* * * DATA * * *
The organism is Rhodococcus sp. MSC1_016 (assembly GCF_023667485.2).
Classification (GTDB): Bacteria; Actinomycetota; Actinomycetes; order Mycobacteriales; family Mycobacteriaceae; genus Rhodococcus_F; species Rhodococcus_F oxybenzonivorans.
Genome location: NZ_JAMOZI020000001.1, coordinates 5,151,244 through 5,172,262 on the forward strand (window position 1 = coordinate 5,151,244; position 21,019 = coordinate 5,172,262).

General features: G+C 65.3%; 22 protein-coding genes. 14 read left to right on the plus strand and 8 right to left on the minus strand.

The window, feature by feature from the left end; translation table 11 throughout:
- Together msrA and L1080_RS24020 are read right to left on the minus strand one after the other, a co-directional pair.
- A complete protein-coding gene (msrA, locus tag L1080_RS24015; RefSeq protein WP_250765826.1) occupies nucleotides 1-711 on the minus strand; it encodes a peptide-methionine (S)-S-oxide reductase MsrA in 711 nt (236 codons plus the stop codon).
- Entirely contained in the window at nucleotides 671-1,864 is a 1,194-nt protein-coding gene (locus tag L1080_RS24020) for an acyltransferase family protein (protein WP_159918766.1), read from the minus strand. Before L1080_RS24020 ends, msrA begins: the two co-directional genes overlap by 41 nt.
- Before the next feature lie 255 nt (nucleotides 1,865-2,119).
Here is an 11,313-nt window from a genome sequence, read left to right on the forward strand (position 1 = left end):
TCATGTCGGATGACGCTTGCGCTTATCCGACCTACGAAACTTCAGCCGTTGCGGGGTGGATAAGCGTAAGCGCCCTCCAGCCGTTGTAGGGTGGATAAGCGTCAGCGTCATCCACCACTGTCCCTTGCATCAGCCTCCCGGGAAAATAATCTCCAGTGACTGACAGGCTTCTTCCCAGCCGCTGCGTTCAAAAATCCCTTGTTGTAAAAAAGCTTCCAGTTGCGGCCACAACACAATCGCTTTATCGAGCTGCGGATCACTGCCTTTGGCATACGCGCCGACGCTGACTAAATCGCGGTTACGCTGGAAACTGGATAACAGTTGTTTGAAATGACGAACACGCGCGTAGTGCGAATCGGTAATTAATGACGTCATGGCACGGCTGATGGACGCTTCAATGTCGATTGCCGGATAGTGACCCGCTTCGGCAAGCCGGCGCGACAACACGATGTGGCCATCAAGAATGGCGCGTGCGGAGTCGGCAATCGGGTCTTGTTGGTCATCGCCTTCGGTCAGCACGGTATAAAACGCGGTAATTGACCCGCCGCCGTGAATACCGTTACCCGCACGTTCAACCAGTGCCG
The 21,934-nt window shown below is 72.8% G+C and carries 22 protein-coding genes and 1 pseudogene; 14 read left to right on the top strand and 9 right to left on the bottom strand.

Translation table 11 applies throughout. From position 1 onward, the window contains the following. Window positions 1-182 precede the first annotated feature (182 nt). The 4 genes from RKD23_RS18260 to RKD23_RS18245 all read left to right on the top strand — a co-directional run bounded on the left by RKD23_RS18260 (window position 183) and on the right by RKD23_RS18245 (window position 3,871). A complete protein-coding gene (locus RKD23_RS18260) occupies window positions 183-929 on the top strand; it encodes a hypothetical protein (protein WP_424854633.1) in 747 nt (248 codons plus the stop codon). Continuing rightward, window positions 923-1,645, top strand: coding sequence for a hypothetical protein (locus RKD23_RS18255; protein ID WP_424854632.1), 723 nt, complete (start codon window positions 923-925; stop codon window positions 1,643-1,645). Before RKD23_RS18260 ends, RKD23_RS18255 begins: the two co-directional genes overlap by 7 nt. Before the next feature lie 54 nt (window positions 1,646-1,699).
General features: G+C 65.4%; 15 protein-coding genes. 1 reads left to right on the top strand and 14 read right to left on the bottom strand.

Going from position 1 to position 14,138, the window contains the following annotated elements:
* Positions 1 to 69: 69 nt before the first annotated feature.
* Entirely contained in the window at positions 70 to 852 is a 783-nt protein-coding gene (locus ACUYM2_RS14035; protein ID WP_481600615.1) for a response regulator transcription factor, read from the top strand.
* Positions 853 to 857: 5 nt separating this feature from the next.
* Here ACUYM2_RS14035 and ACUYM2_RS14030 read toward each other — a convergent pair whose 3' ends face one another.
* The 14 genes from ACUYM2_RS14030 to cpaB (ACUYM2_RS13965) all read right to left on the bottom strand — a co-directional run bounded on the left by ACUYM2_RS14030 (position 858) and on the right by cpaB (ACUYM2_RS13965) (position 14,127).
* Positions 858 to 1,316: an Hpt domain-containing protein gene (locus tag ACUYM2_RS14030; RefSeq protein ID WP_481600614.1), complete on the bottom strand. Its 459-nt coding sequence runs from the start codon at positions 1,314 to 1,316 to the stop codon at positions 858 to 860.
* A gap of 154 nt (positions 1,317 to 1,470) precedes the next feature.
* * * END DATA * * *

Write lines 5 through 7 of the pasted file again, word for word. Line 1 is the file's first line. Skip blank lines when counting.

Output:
The window, feature by feature from the left end; translation table 11 throughout:
- Together msrA and L1080_RS24020 are read right to left on the minus strand one after the other, a co-directional pair.
- A complete protein-coding gene (msrA, locus tag L1080_RS24015; RefSeq protein WP_250765826.1) occupies nucleotides 1-711 on the minus strand; it encodes a peptide-methionine (S)-S-oxide reductase MsrA in 711 nt (236 codons plus the stop codon).